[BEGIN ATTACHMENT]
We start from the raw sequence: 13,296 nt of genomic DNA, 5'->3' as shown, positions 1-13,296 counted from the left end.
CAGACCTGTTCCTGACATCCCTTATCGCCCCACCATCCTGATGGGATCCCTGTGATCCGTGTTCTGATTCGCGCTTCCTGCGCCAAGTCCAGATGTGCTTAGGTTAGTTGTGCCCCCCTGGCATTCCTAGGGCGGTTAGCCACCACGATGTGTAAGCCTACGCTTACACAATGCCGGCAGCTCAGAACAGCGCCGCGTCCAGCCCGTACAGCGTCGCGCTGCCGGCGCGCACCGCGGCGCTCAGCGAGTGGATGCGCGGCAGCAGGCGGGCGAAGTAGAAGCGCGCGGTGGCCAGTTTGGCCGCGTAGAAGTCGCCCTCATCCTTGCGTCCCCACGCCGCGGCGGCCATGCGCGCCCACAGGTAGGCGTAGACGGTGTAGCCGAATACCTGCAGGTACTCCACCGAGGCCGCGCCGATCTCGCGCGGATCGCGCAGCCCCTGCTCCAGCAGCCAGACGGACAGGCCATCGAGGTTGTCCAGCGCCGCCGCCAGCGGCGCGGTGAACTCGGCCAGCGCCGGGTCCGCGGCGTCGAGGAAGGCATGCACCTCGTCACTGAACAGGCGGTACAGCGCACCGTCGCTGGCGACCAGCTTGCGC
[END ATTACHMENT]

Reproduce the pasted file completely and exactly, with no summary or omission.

We start from the raw sequence: 13,296 nt of genomic DNA, 5'->3' as shown, positions 1-13,296 counted from the left end.
CAGACCTGTTCCTGACATCCCTTATCGCCCCACCATCCTGATGGGATCCCTGTGATCCGTGTTCTGATTCGCGCTTCCTGCGCCAAGTCCAGATGTGCTTAGGTTAGTTGTGCCCCCCTGGCATTCCTAGGGCGGTTAGCCACCACGATGTGTAAGCCTACGCTTACACAATGCCGGCAGCTCAGAACAGCGCCGCGTCCAGCCCGTACAGCGTCGCGCTGCCGGCGCGCACCGCGGCGCTCAGCGAGTGGATGCGCGGCAGCAGGCGGGCGAAGTAGAAGCGCGCGGTGGCCAGTTTGGCCGCGTAGAAGTCGCCCTCATCCTTGCGTCCCCACGCCGCGGCGGCCATGCGCGCCCACAGGTAGGCGTAGACGGTGTAGCCGAATACCTGCAGGTACTCCACCGAGGCCGCGCCGATCTCGCGCGGATCGCGCAGCCCCTGCTCCAGCAGCCAGACGGACAGGCCATCGAGGTTGTCCAGCGCCGCCGCCAGCGGCGCGGTGAACTCGGCCAGCGCCGGGTCCGCGGCGTCGAGGAAGGCATGCACCTCGTCACTGAACAGGCGGTACAGCGCACCGTCGCTGGCGACCAGCTTGCGC